Finally, we shared a dessert, another classic- churros ($10), served with hot chocolate. I love churros- fried dough- and these were really fresh and tasty. The hot chocolate was also great, I actually poured a little into my coffee!!
Overall, I had a really nice time. We both saw more we'd like to try- Ryan wanted to taste the mussels, and I saw some tasty looking salads, as well as more cheese I would love to sample. Not to forget the sangria!! I definitely see this spot as good for snacking and drinking.... Ole!
Thursday, June 10, 2010
So many local italian joints... so little time. Ro & I went back to this one just the other night. We started off with two glasses of the falanghina- a nice crisp white wine, and an artichoke salad appetizer. I have eaten here before, and this was the first dish that was truly disappointing. The artichokes were scratchy and woody, and lacked any flavor at all. Our pastas, however, made up for the saddening start- I had the eggplant rigatoni, which was fresh and flavorful, and Ro had a special spaghetti with prosciutto. I'd never sat in the backyard before, but it was quite nice for an evening meal. All in all, I'm always pleased by the fair prices- the entrees were only $11 or $12 each- but the wine did add up pretty fast. We probably would have been better off getting a bottle.
In the past I've had several other tasty dishes, including some good salads, and overall I love the rustic decor and casual food. I'll be back- just no artichokes for me!
Wednesday, June 9, 2010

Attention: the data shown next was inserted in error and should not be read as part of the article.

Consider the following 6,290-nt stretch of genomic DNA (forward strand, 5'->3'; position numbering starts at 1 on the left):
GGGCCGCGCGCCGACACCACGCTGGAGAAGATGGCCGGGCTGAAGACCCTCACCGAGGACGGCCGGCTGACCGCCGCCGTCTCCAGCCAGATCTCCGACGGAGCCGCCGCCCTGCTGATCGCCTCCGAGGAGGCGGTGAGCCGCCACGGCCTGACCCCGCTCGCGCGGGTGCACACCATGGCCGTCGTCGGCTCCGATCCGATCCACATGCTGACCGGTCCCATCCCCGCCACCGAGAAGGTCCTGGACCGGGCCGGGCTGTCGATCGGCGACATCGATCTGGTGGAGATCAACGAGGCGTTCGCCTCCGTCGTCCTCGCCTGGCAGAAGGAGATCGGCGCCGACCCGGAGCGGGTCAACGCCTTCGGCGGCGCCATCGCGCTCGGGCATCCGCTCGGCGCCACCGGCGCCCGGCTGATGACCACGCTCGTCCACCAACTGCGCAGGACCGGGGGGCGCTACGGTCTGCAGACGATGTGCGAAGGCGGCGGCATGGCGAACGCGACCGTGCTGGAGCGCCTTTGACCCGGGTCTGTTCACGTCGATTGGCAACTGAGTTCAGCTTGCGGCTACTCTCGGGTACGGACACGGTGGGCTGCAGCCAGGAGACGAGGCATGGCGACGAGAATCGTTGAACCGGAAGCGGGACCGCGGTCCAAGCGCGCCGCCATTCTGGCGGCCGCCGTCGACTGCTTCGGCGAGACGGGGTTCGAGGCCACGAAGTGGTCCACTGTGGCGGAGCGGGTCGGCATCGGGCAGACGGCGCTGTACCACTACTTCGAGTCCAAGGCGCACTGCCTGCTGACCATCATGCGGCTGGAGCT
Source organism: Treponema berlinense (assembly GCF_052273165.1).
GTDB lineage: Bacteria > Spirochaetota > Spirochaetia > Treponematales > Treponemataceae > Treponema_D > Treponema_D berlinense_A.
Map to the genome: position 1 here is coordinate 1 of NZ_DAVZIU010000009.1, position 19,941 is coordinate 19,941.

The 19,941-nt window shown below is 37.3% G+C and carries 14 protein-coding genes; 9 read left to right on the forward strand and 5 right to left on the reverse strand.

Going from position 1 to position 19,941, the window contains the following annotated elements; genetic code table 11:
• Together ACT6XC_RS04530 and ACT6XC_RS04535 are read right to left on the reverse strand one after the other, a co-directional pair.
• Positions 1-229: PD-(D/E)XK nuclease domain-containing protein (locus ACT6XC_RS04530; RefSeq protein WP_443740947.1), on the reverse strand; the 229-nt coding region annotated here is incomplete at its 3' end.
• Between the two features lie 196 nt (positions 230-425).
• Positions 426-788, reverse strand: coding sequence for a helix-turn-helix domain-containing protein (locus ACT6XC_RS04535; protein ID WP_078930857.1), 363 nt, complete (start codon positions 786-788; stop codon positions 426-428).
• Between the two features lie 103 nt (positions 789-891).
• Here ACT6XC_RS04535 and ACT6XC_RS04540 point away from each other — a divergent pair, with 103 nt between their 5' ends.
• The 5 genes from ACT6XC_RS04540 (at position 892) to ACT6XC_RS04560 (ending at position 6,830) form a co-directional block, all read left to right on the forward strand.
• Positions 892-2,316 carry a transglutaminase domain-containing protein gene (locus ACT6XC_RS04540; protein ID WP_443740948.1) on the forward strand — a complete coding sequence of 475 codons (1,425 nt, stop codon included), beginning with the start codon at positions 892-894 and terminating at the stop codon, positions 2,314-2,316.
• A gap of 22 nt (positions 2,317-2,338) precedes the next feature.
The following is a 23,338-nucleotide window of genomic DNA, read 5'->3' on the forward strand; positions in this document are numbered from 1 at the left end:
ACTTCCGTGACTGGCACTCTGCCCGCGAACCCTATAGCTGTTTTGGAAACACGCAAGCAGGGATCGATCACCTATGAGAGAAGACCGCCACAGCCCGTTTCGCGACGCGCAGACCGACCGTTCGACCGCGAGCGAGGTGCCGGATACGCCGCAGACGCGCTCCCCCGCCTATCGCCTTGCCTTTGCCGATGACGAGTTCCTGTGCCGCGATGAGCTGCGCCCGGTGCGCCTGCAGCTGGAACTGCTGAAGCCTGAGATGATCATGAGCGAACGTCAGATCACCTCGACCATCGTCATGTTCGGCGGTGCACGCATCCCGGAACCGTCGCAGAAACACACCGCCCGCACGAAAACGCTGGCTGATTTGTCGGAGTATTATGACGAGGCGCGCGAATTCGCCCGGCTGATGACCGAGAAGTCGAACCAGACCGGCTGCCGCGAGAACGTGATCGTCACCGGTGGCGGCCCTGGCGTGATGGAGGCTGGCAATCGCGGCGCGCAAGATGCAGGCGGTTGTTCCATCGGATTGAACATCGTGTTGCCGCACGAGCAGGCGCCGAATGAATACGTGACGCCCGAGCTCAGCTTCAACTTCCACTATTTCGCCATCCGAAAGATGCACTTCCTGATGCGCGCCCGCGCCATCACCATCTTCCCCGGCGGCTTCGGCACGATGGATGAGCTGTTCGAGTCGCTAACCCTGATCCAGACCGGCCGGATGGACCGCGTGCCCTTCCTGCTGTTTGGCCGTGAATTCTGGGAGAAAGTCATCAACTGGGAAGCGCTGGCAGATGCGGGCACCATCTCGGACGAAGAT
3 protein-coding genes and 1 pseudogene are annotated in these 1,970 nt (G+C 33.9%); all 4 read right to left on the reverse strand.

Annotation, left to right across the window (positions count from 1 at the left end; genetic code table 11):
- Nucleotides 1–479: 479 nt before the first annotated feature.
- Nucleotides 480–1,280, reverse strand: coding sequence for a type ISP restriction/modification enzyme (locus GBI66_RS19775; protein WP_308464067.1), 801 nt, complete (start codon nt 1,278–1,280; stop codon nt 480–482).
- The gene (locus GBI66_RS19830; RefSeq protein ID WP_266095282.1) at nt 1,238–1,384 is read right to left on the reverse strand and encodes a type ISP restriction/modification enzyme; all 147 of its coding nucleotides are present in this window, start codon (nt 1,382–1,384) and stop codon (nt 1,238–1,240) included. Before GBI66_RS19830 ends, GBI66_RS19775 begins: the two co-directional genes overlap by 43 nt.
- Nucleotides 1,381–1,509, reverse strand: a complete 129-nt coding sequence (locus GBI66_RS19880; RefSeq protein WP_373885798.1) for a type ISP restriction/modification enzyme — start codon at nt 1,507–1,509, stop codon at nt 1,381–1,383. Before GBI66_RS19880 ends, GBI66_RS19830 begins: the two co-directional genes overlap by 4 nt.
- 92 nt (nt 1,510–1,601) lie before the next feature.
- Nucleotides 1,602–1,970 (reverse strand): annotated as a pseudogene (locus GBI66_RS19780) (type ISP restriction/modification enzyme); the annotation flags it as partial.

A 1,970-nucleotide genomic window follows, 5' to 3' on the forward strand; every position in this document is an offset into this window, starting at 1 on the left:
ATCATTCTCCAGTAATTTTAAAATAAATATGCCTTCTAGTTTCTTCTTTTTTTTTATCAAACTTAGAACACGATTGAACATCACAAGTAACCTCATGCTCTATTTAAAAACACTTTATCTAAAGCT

Ryan and I tried another of the burg's new restaurants for dinner the other night. A uruguayan/ south american flavor and very romantic spot, Tabare was super cute! We sat in the tiny back garden for dinner, but inside and out is very romantic. The restaurant is BYOB, so we picked up a bottle on the way, a huge perk, for sure. I tried the asparagus soup which was delicious, with a nice buttery green flavor, and then a beet salad that was really refreshing. Ryan tried a steak and egg sandwich that came with amazing fries- loved the seasoning on top. We'd love to try some of the pasta and fish dishes next time. But the real highlight of the meal was the dessert. So rarely do I fall in love with sweets- but wow. They gave us a free piece of the flourless chocolate cake, which was rich and chocolaty and sooo good. I tried the dolce de leche flan, which was also super tasty. With a cup of coffee, it was perfect. We will definitely be back!
Tuesday, June 8, 2010
Arturo's is one of my all-time favorite restaurants in the city. It has great atmosphere, great food- and for me, some really great memories. Ry & I came here on one of our early dates, and sat along the side walk, drinking the house red, sharing the cold antipasti salad($5.95), and eating the delicious pepperoni pizza ($16). Since then, we've been back countless times- most recently just this past weekend- and it's always great. Of special note was our rehearsal dinner- an incredible meal of pizzas, pesto and marinara pastas, garlic bread... and plenty of that house wine. I love the piano player, the tiny bathroom with a tub in it... and the history and memories of friends and families. Most exciting of all, we discovered they serve tortellini in brodo- which come winter, I will be venturing here for. If you're ever in this part of town, stop by!